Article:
More Efforts Underway to Curtail Cell Phone Use While Driving
New Jersey experienced an 18% increase in fatal car accidents during the first quarter of 2011. Officials attribute this rise, at least in part, to distracted driving.(1) High on the list of distractions for motorists is the use of cell phones and State officials are taking steps to change this behavior. If, after reading the following, you need a car accident lawyer in Hunterdon County or the surrounding areas to assist you in a similar situation regarding traffic violations, contact the Ragland Law Firm in Lebanon, N.J.
Since March of 2008, talking on a hand-held cell phone and/or texting has been a primary offense in New Jersey, meaning police may stop and ticket a driver solely for the reason of witnessing that driver using a hand-held device. Today such an offense carries a $100 fine and no points on the driver’s license.(2) But that may soon change. There are five bills before the Legislature which, if passed, would give New Jersey the distinction of having the toughest cell phone use laws on the books.(1)
Among the major consequences of the pending legislation would be a graduated increase in the amount of fines associated with distracted driving and the possible suspension of a driver’s license. According to reports, fines under the new law would start at $200 for the first offense and climb to $600 for the third and subsequent offenses. Drivers would also be subject to suspension of their driver’s license for 90 days for third and subsequent offenses.(1)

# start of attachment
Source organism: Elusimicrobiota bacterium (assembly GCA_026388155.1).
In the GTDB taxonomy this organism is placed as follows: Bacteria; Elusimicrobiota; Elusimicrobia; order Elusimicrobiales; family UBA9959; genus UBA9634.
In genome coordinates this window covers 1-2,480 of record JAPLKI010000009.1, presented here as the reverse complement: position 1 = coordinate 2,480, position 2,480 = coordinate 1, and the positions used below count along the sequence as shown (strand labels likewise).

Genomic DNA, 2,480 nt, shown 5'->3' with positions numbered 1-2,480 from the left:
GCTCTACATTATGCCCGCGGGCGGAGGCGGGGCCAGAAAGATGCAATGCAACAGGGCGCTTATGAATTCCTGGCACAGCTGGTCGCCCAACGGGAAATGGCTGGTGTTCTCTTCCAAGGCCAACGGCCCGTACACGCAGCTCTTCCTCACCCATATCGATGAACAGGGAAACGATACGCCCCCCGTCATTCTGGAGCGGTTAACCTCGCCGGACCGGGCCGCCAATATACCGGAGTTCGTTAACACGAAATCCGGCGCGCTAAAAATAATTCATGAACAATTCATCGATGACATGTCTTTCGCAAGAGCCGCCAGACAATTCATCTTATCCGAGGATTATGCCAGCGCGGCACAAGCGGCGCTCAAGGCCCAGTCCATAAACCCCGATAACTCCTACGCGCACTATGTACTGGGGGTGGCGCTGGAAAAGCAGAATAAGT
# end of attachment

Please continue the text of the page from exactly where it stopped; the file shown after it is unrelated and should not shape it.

According to State law enforcement agencies, some 10,000 traffic tickets are written each month for violations of the State’s cell phone use laws.(1) The issuance of traffic tickets has long been a source of contention between police and the general public, with the latter sometimes looking at tickets as merely a fundraising gimmick. At least one neighboring community is taking steps to combat this notion.
During the month of December, law enforcement officials throughout Somerset County will not issue tickets for violating cell phone laws. Instead, drivers stopped for such offenses will be given warning citations and 15 days in which to view a video titled “The Last Text” and answer questions related to the video in lieu of a fine. This is part of the county’s “Put It Down” campaign designed to educate the public to the dangers of using a cell phone while behind the wheel.(3)
The Insurance Institute for Highway Safety says the risk of serious accidents is about four times higher for drivers engaged in hand-held cell phone use than for drivers who refrain. Efforts are underway to reduce this risk through education and changing laws.
When there has been a car accident, whether it is related to cell phone use or not, the individuals involved need legal representation; contact the car accident lawyers at Ragland Law Firm. With a location on Route 22 in Lebanon, NJ, Ragland Law Firm is conveniently located minutes off of Route 78.